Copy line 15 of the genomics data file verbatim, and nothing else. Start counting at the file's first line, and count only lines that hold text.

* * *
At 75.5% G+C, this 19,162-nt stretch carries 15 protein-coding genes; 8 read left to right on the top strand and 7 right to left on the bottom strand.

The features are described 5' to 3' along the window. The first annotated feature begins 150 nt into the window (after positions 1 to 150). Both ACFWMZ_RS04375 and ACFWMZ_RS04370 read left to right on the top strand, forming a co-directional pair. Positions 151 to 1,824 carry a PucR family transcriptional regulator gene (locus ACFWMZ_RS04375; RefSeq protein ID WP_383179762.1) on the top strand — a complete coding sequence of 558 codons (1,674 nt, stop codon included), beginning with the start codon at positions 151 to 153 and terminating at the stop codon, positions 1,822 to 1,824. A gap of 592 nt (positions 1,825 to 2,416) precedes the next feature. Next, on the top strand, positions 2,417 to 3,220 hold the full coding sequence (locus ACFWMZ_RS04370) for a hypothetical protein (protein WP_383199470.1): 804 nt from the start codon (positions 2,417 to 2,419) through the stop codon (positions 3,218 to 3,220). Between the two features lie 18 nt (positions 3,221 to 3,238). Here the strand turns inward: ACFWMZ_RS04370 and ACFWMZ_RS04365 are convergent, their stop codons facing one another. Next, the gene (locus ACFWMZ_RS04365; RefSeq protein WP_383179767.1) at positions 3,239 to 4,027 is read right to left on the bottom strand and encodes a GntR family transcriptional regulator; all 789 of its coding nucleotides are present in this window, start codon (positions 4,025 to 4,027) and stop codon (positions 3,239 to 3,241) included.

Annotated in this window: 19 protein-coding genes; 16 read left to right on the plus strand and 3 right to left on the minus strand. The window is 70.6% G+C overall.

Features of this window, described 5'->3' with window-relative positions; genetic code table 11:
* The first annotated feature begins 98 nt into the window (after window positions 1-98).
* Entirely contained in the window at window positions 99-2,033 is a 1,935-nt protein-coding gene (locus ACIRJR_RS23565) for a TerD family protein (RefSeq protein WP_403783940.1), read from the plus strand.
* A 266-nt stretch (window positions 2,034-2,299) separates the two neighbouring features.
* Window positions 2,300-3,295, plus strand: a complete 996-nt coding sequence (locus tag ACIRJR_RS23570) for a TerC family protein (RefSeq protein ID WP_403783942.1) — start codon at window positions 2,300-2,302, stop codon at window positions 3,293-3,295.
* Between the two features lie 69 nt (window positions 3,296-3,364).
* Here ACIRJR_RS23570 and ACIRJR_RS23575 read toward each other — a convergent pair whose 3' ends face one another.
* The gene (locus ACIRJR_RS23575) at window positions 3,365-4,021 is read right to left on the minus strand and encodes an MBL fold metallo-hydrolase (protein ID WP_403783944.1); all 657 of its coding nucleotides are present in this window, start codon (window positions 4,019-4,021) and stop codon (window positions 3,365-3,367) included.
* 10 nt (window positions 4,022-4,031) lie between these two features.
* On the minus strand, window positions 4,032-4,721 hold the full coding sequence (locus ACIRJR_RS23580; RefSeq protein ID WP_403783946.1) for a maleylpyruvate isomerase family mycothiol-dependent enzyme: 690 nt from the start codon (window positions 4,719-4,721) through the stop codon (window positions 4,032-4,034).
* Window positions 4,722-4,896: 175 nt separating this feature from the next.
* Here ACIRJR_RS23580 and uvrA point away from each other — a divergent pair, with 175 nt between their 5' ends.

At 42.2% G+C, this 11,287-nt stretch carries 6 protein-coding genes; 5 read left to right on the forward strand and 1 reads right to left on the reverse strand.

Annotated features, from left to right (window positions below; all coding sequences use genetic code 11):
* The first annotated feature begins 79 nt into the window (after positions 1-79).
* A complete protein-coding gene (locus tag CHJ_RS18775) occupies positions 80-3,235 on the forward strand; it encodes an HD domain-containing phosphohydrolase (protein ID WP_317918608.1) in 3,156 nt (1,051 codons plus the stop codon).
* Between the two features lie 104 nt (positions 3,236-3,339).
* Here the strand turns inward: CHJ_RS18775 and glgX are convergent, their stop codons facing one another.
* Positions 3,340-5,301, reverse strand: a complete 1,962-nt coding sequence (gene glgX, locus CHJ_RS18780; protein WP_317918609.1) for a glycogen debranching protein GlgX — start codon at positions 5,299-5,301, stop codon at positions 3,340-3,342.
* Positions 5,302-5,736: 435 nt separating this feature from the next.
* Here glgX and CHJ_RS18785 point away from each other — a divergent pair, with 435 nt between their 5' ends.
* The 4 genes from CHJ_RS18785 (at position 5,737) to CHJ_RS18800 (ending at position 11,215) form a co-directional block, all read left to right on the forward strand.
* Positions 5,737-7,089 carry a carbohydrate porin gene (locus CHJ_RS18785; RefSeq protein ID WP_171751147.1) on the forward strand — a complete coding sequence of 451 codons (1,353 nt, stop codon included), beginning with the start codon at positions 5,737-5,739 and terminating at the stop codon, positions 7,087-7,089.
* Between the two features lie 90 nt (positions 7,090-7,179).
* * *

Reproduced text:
* Here ACIRJR_RS23580 and uvrA point away from each other — a divergent pair, with 175 nt between their 5' ends.